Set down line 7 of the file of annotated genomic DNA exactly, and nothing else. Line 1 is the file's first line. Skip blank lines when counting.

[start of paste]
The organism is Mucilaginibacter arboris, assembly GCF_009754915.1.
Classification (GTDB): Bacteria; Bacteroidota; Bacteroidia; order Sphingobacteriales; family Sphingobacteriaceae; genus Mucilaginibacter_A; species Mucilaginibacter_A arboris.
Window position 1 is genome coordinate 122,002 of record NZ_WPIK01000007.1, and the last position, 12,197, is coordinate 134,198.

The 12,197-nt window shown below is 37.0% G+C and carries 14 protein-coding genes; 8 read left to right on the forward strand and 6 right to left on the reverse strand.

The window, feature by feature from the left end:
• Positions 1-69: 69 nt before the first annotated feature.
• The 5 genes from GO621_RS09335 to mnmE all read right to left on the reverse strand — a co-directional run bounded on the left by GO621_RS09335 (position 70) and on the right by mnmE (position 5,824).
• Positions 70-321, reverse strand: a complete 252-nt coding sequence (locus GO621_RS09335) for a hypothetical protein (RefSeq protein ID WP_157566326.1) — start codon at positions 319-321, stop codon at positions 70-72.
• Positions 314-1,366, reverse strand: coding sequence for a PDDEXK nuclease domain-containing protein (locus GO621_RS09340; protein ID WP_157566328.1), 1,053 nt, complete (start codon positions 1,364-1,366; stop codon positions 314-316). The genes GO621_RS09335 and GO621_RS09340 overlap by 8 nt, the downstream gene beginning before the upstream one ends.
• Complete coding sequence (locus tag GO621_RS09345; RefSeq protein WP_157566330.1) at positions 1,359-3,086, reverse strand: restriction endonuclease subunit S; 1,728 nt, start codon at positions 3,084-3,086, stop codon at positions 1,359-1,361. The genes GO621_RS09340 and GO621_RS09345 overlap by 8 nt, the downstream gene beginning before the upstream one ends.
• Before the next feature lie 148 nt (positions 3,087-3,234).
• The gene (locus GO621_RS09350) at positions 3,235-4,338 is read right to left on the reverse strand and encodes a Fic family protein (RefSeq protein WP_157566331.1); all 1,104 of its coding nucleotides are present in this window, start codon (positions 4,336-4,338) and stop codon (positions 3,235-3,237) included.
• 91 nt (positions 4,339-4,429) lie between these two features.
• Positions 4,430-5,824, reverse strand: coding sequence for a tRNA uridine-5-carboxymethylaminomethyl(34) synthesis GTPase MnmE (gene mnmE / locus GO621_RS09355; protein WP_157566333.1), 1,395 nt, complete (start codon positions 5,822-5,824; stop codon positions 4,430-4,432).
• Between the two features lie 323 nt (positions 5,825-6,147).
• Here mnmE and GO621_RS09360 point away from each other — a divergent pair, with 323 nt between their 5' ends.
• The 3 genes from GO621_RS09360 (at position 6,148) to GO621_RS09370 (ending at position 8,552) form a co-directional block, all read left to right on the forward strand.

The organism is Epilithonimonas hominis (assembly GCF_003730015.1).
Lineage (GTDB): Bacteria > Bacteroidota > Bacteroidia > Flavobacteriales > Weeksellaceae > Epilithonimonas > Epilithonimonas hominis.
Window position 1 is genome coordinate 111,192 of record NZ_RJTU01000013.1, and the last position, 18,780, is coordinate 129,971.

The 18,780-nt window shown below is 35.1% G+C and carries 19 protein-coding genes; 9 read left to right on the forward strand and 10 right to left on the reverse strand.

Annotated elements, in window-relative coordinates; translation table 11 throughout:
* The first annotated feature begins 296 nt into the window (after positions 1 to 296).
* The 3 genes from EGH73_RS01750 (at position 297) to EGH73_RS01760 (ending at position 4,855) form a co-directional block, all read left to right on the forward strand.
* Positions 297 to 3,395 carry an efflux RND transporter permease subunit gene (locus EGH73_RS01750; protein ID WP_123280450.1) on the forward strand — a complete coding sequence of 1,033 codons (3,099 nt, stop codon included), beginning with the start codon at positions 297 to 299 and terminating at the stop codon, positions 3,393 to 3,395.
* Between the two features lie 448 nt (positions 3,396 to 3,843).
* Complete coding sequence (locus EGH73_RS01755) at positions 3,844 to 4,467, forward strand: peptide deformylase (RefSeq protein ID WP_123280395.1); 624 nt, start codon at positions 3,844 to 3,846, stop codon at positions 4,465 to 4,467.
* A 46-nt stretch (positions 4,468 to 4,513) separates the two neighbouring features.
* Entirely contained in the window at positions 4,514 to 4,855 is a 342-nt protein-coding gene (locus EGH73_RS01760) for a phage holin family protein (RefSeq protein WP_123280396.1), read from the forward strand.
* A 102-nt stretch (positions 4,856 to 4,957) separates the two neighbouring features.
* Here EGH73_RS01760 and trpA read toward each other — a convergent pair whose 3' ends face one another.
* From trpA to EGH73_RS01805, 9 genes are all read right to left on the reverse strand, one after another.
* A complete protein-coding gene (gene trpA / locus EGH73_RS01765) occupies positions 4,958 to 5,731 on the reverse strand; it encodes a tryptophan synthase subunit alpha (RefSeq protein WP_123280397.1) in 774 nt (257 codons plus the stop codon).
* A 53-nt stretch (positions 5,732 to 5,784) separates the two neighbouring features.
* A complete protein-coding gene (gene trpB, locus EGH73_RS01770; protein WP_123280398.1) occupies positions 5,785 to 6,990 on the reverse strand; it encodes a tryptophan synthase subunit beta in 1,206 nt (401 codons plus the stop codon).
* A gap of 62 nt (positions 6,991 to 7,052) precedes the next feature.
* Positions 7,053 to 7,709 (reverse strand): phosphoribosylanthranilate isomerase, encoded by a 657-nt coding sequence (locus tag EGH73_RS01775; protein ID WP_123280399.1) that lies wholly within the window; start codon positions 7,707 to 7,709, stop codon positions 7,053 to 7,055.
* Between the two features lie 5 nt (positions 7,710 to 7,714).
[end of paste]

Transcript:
• The 5 genes from GO621_RS09335 to mnmE all read right to left on the reverse strand — a co-directional run bounded on the left by GO621_RS09335 (position 70) and on the right by mnmE (position 5,824).